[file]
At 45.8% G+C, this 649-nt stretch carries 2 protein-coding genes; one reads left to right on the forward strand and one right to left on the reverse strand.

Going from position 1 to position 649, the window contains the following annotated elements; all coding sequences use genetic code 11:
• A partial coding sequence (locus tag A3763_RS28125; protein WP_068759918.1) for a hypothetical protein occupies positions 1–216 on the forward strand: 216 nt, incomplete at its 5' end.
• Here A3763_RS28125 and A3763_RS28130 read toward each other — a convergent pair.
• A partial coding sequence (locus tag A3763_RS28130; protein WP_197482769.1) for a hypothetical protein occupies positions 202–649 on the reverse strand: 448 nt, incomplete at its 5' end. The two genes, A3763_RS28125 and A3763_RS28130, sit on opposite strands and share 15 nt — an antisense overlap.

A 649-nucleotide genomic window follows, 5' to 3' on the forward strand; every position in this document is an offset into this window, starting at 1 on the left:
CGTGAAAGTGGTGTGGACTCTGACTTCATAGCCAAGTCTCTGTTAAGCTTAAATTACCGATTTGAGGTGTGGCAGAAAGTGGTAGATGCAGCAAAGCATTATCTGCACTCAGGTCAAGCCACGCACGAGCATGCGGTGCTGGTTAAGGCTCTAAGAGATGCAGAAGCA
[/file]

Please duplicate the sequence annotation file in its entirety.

At 45.8% G+C, this 649-nt stretch carries 2 protein-coding genes; one reads left to right on the forward strand and one right to left on the reverse strand.

Going from position 1 to position 649, the window contains the following annotated elements; all coding sequences use genetic code 11:
• A partial coding sequence (locus tag A3763_RS28125; protein WP_068759918.1) for a hypothetical protein occupies positions 1–216 on the forward strand: 216 nt, incomplete at its 5' end.
• Here A3763_RS28125 and A3763_RS28130 read toward each other — a convergent pair.
• A partial coding sequence (locus tag A3763_RS28130; protein WP_197482769.1) for a hypothetical protein occupies positions 202–649 on the reverse strand: 448 nt, incomplete at its 5' end. The two genes, A3763_RS28125 and A3763_RS28130, sit on opposite strands and share 15 nt — an antisense overlap.

A 649-nucleotide genomic window follows, 5' to 3' on the forward strand; every position in this document is an offset into this window, starting at 1 on the left:
CGTGAAAGTGGTGTGGACTCTGACTTCATAGCCAAGTCTCTGTTAAGCTTAAATTACCGATTTGAGGTGTGGCAGAAAGTGGTAGATGCAGCAAAGCATTATCTGCACTCAGGTCAAGCCACGCACGAGCATGCGGTGCTGGTTAAGGCTCTAAGAGATGCAGAAGCA